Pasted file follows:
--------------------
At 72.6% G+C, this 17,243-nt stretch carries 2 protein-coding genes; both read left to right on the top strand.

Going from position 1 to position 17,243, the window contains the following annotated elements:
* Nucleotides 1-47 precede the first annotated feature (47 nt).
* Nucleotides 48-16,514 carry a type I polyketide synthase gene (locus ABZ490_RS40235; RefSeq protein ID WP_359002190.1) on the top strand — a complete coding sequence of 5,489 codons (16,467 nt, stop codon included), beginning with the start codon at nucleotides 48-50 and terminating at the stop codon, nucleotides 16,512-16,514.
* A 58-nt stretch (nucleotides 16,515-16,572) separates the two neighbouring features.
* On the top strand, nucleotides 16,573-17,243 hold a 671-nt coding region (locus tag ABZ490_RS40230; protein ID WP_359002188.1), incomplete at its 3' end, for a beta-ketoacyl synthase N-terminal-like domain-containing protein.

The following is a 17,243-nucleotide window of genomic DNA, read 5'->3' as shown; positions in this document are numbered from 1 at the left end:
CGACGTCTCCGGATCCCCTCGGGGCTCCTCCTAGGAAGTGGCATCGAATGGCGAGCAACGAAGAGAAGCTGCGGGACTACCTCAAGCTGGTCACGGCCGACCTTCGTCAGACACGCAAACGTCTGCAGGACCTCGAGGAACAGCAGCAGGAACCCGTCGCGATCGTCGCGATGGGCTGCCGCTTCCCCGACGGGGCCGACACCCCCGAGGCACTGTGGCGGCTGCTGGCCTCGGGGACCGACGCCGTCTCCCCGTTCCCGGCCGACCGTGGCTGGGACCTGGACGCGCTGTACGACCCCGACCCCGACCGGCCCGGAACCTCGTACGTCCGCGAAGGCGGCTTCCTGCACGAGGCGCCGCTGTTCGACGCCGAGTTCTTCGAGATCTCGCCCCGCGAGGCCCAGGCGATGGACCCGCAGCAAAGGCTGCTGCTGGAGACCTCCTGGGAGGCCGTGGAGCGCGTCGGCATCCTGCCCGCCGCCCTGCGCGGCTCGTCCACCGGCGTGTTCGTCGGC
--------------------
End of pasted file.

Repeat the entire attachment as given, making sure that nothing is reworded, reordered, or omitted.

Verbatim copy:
At 72.6% G+C, this 17,243-nt stretch carries 2 protein-coding genes; both read left to right on the top strand.

Going from position 1 to position 17,243, the window contains the following annotated elements:
* Nucleotides 1-47 precede the first annotated feature (47 nt).
* Nucleotides 48-16,514 carry a type I polyketide synthase gene (locus ABZ490_RS40235; RefSeq protein ID WP_359002190.1) on the top strand — a complete coding sequence of 5,489 codons (16,467 nt, stop codon included), beginning with the start codon at nucleotides 48-50 and terminating at the stop codon, nucleotides 16,512-16,514.
* A 58-nt stretch (nucleotides 16,515-16,572) separates the two neighbouring features.
* On the top strand, nucleotides 16,573-17,243 hold a 671-nt coding region (locus tag ABZ490_RS40230; protein ID WP_359002188.1), incomplete at its 3' end, for a beta-ketoacyl synthase N-terminal-like domain-containing protein.

The following is a 17,243-nucleotide window of genomic DNA, read 5'->3' as shown; positions in this document are numbered from 1 at the left end:
CGACGTCTCCGGATCCCCTCGGGGCTCCTCCTAGGAAGTGGCATCGAATGGCGAGCAACGAAGAGAAGCTGCGGGACTACCTCAAGCTGGTCACGGCCGACCTTCGTCAGACACGCAAACGTCTGCAGGACCTCGAGGAACAGCAGCAGGAACCCGTCGCGATCGTCGCGATGGGCTGCCGCTTCCCCGACGGGGCCGACACCCCCGAGGCACTGTGGCGGCTGCTGGCCTCGGGGACCGACGCCGTCTCCCCGTTCCCGGCCGACCGTGGCTGGGACCTGGACGCGCTGTACGACCCCGACCCCGACCGGCCCGGAACCTCGTACGTCCGCGAAGGCGGCTTCCTGCACGAGGCGCCGCTGTTCGACGCCGAGTTCTTCGAGATCTCGCCCCGCGAGGCCCAGGCGATGGACCCGCAGCAAAGGCTGCTGCTGGAGACCTCCTGGGAGGCCGTGGAGCGCGTCGGCATCCTGCCCGCCGCCCTGCGCGGCTCGTCCACCGGCGTGTTCGTCGGC